Visiting PDX shortly - looking for some advice
I'm looking for casual relaxed places where I might experience good North West food - for example I was thinking of the bar options at Wildwood and Higgins. I'd prefer places where I don't need to make reservations and as I'll be dining solo most of the time, don't mind eating early. I don't like trendy scenes (although I am interested in visiting the Doug Fir to eat just once (breakfast? lunch maybe?) and maybe to check out a band there too.
Apart from cheese, I'll eat pretty much anything so any suggestions for moderatly priced relaxed dining options are welcomed (moderately priced being maybe up to $50 dollars for two courses + 1 drink (is that reasonable? can go higher if necessary)
I've been to Portland before (I love the place and the surrounding areas) but haven't really had the opportunitty to explore too many food options until now. Suggestions for the best coffee and breakfast spots, good burgers, seafood would all be of interest. Last time I visited I had a reasonable bar meal at a friendly spot called Mississippi Station when I went to see my favourite Portland band Dolorean playing at the Studios next door
I'll be staying near PGE Park but intend to get a Trimet pass for the week so I can get around town.
Genie's is my favorite breakfast spot, I've enjoyed the confit hashes they do, the basic eggs, bacon and potatoes and the eggs Benedict (it's what my spouse orders every single time because it is nearly always perfect). I've been less impressed with the scrambles. They make a good spicy bloody maria too. They use local ingredients and quality meats, and I think it shows. Simpatica's brunch is a local favorite, and I liked it when I was there, but they're only one day a week and every time I've been there has been a line.
I'm always very happy at the bar in Higgins (haven't been as happy in the restaurant) because I love their beer list and their so-called Reuben (which isn't a classic style but I like eating it) and the steamed clams that show up with various seasonings (from Thai to Provencial). The charcuterie plate or smoked seafood plate are frequently enjoyed by visitors I bring, I think the seafood plate is probably a better value, the charcuterie can sometimes be skimpy, but then, I'm a cheapskate. Wildwood is good too.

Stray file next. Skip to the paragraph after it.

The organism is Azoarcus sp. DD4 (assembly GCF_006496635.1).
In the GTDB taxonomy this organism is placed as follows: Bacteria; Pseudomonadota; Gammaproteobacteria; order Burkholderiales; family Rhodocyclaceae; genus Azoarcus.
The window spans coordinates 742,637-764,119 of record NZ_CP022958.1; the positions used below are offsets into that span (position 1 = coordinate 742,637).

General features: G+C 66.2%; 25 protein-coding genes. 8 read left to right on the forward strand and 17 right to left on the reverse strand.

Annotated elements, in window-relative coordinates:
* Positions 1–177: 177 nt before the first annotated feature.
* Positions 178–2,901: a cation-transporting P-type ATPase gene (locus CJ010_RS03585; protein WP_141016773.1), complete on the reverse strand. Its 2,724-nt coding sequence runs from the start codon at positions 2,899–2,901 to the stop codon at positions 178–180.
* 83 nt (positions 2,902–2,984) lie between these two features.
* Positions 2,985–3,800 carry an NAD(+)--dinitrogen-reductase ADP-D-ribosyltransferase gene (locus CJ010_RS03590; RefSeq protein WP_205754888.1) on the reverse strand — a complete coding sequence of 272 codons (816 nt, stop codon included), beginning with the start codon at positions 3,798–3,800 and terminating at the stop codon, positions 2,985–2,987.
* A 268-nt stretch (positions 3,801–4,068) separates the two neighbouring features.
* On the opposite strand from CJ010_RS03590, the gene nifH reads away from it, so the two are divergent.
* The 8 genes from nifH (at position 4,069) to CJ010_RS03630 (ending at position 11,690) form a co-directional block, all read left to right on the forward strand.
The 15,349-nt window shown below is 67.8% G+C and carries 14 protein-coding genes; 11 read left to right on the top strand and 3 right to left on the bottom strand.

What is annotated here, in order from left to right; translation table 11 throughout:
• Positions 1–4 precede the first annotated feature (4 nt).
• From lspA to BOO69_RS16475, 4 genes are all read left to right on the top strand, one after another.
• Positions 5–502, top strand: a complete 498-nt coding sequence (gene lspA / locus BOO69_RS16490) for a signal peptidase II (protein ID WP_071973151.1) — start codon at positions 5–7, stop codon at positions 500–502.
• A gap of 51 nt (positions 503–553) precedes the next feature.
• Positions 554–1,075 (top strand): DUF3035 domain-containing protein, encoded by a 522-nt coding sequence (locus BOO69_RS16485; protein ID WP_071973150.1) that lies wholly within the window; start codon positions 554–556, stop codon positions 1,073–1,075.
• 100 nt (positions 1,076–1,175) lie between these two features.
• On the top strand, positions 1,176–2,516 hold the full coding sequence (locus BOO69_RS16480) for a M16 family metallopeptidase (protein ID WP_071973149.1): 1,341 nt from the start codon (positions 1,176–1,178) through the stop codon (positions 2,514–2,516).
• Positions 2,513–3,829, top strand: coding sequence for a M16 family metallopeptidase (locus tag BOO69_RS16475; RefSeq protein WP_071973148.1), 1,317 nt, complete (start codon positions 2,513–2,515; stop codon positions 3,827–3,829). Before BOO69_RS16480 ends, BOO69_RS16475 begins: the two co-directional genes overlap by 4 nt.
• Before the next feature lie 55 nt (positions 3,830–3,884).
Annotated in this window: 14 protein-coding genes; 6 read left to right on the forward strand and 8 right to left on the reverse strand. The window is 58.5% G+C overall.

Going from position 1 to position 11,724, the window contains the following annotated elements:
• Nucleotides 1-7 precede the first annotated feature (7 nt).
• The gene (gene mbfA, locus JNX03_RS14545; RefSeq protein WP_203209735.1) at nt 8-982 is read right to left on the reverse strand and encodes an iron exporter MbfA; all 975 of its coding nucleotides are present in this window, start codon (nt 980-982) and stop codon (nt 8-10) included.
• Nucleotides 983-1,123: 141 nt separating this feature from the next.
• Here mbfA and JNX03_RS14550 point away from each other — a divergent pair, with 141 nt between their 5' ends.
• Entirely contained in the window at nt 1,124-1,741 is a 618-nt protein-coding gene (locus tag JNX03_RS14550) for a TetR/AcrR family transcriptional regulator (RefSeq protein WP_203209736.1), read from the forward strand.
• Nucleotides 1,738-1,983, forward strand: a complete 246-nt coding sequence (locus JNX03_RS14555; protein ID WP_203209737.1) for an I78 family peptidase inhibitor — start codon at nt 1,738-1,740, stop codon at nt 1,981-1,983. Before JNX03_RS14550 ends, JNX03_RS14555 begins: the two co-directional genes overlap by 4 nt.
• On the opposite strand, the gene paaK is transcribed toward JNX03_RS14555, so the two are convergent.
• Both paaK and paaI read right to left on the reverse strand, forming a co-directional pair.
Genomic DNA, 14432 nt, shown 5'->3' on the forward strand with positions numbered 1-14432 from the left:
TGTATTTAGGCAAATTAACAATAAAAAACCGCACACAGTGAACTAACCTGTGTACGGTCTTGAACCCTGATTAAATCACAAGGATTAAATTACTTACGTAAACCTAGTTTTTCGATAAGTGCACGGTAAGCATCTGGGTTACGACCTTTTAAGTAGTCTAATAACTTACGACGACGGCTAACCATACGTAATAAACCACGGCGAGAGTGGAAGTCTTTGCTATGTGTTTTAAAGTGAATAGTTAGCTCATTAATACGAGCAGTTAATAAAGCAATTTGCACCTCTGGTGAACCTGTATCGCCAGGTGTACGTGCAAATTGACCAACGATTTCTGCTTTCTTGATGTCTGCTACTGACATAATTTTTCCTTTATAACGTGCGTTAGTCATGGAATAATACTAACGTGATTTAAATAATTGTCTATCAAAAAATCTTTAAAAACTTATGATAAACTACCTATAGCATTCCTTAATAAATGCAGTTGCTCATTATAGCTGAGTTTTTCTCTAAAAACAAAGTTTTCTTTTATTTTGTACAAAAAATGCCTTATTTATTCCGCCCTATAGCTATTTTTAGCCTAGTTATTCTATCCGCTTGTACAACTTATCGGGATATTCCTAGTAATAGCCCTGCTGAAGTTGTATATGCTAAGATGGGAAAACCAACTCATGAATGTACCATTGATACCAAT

I think the best burger is at Cafe Castagna, but the reason I think it's the best is because of the fries that come with it, which are, arguably, the best in town. The burger is good, but I've eaten them at other places that were just as good.
You should check out Stumptown for the quintessential artisan Pdx coffee and then go to Ristretto Roasters for really good coffee.
Powell Seafood Garden is a funny mix of good Cantonese food and really bad American-style Cantonese food. It's very cheap, and if you can order in Cantonese it's a great place to get a very cheap and tasty meal fast. I bring it up because it's a good place to eat Dungeness crab pulled from its tank and cooked to order Chinese style. But avoid white people favorites like fried rice or anything named after a general.
Enjoy your visit.
You're in a great location with Nob Hill and Pearl within an easy walk. Very close by is Lucy's Table on 21st. They have the best quality happy hour in town. I have happily paid their regular price for their great small plates. Small bar area so get there just before opening.
Ken's Artisan Bakery also on 21st is a must. They make the absolute world's best quiche. They are proud of their croissant dough and make many items using it. Monday nights are (or were) pizza nights.
Andina in the Pearl is a treasure - great Peruvian small plates.
Welcome. You might want to check out the tipsheet at the extramsg link below for a start.
As far as price goes, you can get away from most Portland restaurants at less than $50 for entree, app, and cocktail, glass of wine, or a couple beers. The more expensive restaurants in town will average around $25 or a little higher for entrees, maybe $10 for apps.
A lot of Portland's restaurants are good for solo diners. They have bars and they have counters overlooking open kitchens. It can actually make it quite easy for a solo diner to get into a place that otherwise has a wait.
I'm not a big fan of Higgins's food. I just don't like the palate there, I think. At least, I wouldn't put it in my top 10 or 20 places.
Wildwood I still really enjoy. They have both a bar and a counter overlooking the kitchen. I think they do the best job of using a lot of local/seasonal ingredients plus making interesting, well-executed dishes.
Some other places you should check into that have bars or counters and do at least a decent job of using local ingredients: Le Pigeon, Park Kitchen, Clyde Common, Carlyle, Olea, Alberta Street Oyster Bar, Paley's Place, 23 Hoyt, Bluehour.